Sunday, June 5, 2011

On the Subject of Nemeses

By Gregory Wyche

As a writer, I have long considered Michael Crichton my nemesis. I first became disillusioned with him around senior year of high school when I decided he was lazy, had improbable characters and cut corners. Case in point: the ending of Sphere. In the novel, these scientists find an alien artifact that endows each of them with the power to manipulate reality with their minds, with generally terrible results. Their unpredictable subconsciousnesses wreak havoc. Okay, that’s an interesting premise. But then, when you’ve finally gotten to the end, Crichton’s resolution is to have the characters use their reality-altering powers to make themselves forget that they have any powers. Uh… okay. Then there is this exchange:

“…We won’t remember anything but this [made up] story.”
“And we won’t have the power any more?” Beth said, frowning.
“No,” Norman said. “Not any more.
“Okay,” Harry said.
Beth seemed to think about it longer, biting her lip. But finally she nodded. “Okay.”
When I was younger, this passage really bothered me and I suspect it was because it seemed so much like a deus ex machina. These characters spend the whole book unable to control their thoughts and now they're going to do it on command?

All these gripes alone aren’t too annoying. Plenty of authors just aren’t good. But Crichton was different. Somewhere in there, I always knew there was a genuine talent. So why then did he try so little, so often? To me, it was disrespectful to the profession, especially considering how well his books sold and how hard it is for new authors to get published, regardless of their skill.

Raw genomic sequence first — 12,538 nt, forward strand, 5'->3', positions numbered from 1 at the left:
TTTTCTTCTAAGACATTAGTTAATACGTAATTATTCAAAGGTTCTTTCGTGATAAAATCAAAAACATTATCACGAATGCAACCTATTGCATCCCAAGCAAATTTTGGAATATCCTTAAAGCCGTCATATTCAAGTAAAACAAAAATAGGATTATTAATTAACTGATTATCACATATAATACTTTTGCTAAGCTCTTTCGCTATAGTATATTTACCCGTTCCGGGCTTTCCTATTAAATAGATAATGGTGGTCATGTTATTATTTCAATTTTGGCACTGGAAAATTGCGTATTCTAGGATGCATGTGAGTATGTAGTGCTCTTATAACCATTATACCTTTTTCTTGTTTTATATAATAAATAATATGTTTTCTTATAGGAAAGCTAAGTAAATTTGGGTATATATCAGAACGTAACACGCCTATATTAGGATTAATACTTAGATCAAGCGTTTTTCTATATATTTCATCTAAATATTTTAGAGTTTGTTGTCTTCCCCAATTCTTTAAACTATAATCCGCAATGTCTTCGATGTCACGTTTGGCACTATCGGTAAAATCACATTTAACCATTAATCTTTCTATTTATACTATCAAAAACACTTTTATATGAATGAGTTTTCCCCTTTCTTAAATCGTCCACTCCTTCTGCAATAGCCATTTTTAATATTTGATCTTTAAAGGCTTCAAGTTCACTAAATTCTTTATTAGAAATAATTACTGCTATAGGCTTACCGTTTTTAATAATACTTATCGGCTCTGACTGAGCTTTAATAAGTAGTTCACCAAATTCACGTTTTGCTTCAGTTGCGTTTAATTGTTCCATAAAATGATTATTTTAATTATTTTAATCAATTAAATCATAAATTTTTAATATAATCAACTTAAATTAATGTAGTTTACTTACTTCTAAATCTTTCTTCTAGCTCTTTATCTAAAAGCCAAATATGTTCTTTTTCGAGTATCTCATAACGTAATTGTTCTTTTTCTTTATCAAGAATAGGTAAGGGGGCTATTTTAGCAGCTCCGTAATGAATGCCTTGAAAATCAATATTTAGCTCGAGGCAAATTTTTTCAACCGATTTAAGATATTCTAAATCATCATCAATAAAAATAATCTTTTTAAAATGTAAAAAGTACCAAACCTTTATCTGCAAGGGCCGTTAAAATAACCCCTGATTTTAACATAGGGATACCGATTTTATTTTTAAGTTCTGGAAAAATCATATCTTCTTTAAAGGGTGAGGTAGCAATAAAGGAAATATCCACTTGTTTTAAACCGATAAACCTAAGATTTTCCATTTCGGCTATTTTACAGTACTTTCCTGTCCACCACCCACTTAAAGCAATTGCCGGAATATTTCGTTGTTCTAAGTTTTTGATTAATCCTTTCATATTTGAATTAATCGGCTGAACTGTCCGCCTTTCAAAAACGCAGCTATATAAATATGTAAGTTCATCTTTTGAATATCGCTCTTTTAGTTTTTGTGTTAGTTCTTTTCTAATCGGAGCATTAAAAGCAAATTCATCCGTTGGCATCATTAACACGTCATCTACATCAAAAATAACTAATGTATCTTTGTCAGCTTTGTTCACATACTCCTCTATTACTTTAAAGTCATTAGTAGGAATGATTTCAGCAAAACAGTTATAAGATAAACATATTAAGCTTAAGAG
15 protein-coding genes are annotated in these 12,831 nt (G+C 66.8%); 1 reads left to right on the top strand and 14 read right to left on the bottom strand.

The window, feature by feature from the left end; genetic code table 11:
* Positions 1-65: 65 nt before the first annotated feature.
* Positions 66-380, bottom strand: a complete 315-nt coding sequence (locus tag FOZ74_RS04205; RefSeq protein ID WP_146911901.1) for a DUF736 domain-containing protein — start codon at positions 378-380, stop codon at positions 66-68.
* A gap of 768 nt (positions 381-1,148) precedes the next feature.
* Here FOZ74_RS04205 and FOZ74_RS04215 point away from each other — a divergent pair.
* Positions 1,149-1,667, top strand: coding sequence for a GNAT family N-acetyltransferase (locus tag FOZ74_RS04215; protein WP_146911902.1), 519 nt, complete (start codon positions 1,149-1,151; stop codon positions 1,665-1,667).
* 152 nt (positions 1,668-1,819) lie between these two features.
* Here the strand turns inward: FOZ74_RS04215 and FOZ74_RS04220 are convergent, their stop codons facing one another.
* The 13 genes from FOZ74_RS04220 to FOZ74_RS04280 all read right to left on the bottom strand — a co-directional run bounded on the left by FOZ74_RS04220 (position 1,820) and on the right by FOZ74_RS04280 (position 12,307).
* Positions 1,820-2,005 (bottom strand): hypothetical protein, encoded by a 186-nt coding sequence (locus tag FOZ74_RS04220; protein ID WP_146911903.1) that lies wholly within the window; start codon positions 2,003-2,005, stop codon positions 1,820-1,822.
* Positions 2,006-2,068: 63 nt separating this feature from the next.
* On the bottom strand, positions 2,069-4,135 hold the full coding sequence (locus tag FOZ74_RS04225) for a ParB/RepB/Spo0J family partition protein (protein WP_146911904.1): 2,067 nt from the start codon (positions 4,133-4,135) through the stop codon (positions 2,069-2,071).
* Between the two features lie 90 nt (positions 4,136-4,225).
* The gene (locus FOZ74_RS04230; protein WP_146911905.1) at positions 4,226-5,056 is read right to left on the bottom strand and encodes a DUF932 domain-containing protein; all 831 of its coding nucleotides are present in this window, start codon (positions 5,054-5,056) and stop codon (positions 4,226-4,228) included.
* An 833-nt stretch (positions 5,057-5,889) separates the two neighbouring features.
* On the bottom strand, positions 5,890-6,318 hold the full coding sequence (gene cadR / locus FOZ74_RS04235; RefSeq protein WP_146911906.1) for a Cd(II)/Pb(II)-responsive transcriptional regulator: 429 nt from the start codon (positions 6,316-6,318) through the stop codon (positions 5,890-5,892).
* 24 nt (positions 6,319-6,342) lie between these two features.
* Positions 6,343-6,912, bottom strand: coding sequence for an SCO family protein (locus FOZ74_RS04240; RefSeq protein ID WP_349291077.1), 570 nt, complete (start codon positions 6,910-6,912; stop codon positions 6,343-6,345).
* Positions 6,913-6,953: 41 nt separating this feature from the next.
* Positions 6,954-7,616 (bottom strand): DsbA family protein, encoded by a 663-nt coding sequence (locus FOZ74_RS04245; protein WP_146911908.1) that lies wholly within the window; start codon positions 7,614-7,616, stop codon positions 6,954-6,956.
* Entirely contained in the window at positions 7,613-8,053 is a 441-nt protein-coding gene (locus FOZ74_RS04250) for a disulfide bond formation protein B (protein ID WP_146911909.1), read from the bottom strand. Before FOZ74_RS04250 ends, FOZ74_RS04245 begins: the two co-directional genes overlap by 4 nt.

And then I found out he had died of cancer. And it was like I'd swallowed a marble. An old friend brought it up, figuring I’d appreciate the news. But I didn’t. Suddenly, I was forced to confront my long-held prejudices. I had never actually finished State of Fear or Timeline

Perhaps Norman's certainty in Sphere that his final solution would work was meant to plant the idea of inevitability into his comrades’ subconsciousnesses. Perhaps I had simply missed the point. Perhaps, I needed to reread Andromeda Strain, or Sphere, or Airframe or the Lost World. Perhaps... it didn’t matter anymore.

At the time, this news was particularly resonant because I had fallen into a funk with my own writing and wasn’t really producing anything anymore. Suddenly, I felt like I had no purpose. But most of all, I just felt sad. Crichton obviously had a passion for writing. Sometimes… And now he could never write again.

Since then, I’ve been more tolerant with other authors. After all, they’re only human. As I finish this, I wonder whose ire I’ll inspire with my own idiosyncrasies, and what colleagues I’ll make in the process. I picked up a copy of Prey yesterday and got about a hundred pages into it. It’s pretty good.

Goodbye, Michael Crichton. My friend. My greatest enemy. Rest in peace.


monjon said...

Wow, Greg! I'm sorry I haven't workshopped with you more. Crichton, what a nemesis, or should it be objective. What extraordinary experiences you've had. Excellent blog, I look forward to your readings.

Alex said...


Thanks for baring your soul. How many times all of us have the ambivalent perceptions of someone and later wondered why we took one side rather than the other. Your writing is wonderful, both in the blog and in workshop presentations. I look forward to reading more from your pen.


Alex said...

I am sorry about the missing question mark. My fingers have gotten slower than my mind, thankfully.